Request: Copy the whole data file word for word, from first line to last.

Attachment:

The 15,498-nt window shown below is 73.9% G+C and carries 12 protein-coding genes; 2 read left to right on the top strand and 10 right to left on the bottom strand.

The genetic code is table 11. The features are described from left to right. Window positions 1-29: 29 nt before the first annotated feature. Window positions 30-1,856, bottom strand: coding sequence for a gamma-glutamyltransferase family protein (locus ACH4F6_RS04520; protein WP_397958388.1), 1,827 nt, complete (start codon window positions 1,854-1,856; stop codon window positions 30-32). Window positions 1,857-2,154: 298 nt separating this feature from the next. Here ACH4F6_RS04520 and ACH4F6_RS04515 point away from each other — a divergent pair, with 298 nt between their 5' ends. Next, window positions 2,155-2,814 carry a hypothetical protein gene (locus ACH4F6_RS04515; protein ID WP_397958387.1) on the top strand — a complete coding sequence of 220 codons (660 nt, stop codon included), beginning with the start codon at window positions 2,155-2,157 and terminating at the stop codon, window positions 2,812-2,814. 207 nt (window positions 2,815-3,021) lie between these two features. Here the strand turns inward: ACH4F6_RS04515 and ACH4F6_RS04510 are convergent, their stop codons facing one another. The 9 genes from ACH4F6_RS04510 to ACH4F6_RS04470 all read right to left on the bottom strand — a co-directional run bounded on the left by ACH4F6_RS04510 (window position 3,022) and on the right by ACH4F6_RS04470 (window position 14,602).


The 15,498-nt window shown below is 73.9% G+C and carries 12 protein-coding genes; 2 read left to right on the top strand and 10 right to left on the bottom strand.

The genetic code is table 11. The features are described from left to right. Window positions 1-29: 29 nt before the first annotated feature. Window positions 30-1,856, bottom strand: coding sequence for a gamma-glutamyltransferase family protein (locus ACH4F6_RS04520; protein WP_397958388.1), 1,827 nt, complete (start codon window positions 1,854-1,856; stop codon window positions 30-32). Window positions 1,857-2,154: 298 nt separating this feature from the next. Here ACH4F6_RS04520 and ACH4F6_RS04515 point away from each other — a divergent pair, with 298 nt between their 5' ends. Next, window positions 2,155-2,814 carry a hypothetical protein gene (locus ACH4F6_RS04515; protein ID WP_397958387.1) on the top strand — a complete coding sequence of 220 codons (660 nt, stop codon included), beginning with the start codon at window positions 2,155-2,157 and terminating at the stop codon, window positions 2,812-2,814. 207 nt (window positions 2,815-3,021) lie between these two features. Here the strand turns inward: ACH4F6_RS04515 and ACH4F6_RS04510 are convergent, their stop codons facing one another. The 9 genes from ACH4F6_RS04510 to ACH4F6_RS04470 all read right to left on the bottom strand — a co-directional run bounded on the left by ACH4F6_RS04510 (window position 3,022) and on the right by ACH4F6_RS04470 (window position 14,602).